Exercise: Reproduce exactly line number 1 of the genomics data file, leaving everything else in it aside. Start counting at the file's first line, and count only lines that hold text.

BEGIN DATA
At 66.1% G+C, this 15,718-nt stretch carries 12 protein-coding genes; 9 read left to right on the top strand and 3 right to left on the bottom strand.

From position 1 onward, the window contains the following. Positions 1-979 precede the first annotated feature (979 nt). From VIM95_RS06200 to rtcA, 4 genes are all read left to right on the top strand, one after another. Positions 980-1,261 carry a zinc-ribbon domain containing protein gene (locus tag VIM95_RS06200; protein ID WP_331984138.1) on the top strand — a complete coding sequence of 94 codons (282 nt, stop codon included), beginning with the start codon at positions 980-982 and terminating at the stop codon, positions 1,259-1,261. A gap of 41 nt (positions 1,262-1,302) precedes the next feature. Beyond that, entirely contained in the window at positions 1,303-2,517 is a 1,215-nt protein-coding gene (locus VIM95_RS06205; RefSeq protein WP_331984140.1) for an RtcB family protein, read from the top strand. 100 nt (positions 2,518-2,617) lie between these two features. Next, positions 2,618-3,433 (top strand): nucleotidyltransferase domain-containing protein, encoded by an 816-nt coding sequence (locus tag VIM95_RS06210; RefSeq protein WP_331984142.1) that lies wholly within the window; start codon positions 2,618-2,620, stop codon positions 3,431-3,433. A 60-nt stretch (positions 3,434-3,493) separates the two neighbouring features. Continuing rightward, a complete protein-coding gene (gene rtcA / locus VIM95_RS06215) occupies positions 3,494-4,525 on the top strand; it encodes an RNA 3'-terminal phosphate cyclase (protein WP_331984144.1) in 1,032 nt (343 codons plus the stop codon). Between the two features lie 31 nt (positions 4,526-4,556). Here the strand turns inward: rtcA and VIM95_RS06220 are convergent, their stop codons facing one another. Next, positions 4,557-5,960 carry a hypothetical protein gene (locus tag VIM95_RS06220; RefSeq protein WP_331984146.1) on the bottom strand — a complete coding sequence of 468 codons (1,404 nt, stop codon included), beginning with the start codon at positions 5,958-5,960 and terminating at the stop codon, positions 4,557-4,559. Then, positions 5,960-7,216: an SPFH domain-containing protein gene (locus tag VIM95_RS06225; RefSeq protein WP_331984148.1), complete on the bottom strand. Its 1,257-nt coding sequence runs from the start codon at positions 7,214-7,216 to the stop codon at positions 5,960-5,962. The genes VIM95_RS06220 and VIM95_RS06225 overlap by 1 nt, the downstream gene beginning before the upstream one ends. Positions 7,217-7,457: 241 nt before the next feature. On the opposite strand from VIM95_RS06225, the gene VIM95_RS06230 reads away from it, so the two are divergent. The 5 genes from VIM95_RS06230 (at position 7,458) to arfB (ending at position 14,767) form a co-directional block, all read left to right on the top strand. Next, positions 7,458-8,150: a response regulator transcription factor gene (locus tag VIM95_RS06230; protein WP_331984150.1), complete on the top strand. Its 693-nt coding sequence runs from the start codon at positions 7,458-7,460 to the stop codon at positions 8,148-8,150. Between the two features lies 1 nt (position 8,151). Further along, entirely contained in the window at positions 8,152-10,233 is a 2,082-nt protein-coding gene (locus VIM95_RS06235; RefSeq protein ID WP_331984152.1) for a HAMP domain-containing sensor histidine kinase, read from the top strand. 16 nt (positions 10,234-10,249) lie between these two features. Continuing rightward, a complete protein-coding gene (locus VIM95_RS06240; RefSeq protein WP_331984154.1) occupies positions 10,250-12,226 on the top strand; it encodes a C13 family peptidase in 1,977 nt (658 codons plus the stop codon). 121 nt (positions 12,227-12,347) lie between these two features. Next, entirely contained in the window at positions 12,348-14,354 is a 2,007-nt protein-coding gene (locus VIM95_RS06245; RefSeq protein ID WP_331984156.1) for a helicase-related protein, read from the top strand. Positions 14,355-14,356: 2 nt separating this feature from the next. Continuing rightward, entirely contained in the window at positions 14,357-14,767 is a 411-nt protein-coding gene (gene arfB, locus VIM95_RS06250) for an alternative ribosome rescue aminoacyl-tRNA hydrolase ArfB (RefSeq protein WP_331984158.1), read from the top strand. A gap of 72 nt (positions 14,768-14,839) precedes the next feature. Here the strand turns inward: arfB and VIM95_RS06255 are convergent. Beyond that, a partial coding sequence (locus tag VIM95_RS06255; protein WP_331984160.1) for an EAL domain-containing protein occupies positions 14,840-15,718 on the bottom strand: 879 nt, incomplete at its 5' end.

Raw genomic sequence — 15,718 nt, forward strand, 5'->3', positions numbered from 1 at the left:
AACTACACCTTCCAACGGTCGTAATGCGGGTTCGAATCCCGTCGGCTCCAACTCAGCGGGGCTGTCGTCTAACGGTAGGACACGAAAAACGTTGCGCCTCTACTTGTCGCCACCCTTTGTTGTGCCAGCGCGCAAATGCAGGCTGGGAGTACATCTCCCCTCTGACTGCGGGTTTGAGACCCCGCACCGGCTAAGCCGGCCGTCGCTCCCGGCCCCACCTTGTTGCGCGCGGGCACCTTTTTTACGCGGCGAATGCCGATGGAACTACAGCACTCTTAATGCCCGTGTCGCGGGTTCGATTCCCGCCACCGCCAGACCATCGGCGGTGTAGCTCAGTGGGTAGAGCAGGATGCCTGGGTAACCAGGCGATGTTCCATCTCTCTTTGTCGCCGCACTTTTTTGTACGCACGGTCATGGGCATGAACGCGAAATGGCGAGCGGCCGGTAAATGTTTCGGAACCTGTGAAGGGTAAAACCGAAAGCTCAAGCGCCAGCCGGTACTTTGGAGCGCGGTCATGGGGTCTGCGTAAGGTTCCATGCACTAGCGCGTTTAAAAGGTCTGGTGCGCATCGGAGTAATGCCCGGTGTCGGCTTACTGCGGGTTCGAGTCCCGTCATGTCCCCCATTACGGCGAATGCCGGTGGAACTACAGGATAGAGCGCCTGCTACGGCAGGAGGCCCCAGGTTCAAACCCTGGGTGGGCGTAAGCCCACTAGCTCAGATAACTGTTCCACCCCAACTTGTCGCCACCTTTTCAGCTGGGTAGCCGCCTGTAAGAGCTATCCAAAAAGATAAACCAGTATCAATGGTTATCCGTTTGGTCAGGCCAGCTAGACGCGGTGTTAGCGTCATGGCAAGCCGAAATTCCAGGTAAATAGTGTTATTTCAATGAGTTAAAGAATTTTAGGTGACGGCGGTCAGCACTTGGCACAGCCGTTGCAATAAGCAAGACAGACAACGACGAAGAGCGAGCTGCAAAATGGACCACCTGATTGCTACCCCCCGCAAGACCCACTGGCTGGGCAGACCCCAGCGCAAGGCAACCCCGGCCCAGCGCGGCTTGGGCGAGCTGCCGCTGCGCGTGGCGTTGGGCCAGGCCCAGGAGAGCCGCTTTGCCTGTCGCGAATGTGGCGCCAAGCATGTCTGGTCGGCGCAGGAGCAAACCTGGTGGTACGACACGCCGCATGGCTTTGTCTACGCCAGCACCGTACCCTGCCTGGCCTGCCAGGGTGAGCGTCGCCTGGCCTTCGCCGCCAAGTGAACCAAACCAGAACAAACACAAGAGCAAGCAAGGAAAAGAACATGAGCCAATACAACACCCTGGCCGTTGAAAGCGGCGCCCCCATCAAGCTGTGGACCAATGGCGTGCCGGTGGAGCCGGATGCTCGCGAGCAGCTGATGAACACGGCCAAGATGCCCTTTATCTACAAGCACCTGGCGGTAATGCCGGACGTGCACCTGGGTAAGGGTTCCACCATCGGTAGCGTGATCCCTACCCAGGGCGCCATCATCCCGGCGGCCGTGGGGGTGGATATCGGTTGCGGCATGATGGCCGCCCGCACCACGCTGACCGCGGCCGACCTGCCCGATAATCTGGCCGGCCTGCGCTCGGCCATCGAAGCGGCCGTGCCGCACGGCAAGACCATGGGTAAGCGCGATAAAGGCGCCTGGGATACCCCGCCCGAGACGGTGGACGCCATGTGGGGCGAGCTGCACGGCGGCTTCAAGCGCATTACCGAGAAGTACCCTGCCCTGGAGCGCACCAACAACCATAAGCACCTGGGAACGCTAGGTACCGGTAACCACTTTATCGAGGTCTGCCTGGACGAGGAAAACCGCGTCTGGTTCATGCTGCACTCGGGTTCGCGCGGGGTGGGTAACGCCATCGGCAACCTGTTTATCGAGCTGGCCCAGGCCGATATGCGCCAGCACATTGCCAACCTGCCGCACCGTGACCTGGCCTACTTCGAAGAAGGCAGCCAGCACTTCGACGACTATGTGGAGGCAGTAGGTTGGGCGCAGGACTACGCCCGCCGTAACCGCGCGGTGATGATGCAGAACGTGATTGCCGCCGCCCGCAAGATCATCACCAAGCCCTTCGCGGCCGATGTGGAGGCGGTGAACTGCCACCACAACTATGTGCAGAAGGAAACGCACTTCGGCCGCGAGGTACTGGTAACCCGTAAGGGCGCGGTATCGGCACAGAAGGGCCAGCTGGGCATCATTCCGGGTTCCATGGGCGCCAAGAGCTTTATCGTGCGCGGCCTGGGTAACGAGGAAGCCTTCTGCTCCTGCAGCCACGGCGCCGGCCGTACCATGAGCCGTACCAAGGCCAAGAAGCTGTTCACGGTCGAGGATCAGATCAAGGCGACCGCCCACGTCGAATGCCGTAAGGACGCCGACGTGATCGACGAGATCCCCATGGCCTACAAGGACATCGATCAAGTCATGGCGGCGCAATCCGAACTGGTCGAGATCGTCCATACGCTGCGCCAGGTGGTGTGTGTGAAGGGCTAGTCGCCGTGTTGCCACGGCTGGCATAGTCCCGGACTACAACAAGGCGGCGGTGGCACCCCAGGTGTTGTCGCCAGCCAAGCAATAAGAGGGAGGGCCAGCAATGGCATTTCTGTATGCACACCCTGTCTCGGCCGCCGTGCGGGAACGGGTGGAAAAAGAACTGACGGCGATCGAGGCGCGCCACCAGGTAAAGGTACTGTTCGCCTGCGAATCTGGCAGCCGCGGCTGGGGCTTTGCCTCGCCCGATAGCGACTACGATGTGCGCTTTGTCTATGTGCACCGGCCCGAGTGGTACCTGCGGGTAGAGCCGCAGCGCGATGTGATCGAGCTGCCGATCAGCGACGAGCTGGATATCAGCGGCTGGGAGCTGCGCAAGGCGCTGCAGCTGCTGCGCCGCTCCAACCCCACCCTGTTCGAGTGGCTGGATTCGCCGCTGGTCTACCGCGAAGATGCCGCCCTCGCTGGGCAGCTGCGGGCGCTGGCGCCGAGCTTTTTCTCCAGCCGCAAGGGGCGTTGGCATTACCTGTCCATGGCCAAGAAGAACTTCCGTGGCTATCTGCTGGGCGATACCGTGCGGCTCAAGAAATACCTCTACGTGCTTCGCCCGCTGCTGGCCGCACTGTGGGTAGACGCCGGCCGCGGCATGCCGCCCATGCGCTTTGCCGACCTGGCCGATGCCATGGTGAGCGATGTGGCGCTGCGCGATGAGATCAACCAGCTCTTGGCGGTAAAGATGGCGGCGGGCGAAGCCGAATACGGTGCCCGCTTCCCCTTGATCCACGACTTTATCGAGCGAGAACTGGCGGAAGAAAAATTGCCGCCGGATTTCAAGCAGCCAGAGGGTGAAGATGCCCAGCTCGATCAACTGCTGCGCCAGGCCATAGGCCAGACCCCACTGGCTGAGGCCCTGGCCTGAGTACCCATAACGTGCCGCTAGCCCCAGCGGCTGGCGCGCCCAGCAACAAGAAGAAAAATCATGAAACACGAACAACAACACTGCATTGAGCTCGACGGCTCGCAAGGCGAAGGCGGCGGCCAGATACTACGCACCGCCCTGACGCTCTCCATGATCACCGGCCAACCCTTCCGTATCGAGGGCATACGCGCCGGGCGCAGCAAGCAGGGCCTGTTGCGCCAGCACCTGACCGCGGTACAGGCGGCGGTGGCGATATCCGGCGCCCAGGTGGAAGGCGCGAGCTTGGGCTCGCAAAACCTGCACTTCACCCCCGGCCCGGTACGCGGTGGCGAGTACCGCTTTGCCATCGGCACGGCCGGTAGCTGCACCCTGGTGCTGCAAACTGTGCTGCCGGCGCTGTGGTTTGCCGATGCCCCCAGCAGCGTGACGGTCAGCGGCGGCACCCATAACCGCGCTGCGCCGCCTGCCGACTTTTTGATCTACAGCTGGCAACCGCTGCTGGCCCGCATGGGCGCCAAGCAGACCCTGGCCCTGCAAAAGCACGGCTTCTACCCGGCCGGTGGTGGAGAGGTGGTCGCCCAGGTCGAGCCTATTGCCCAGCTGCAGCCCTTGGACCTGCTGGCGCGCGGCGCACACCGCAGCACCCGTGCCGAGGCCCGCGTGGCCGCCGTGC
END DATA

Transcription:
At 66.1% G+C, this 15,718-nt stretch carries 12 protein-coding genes; 9 read left to right on the top strand and 3 right to left on the bottom strand.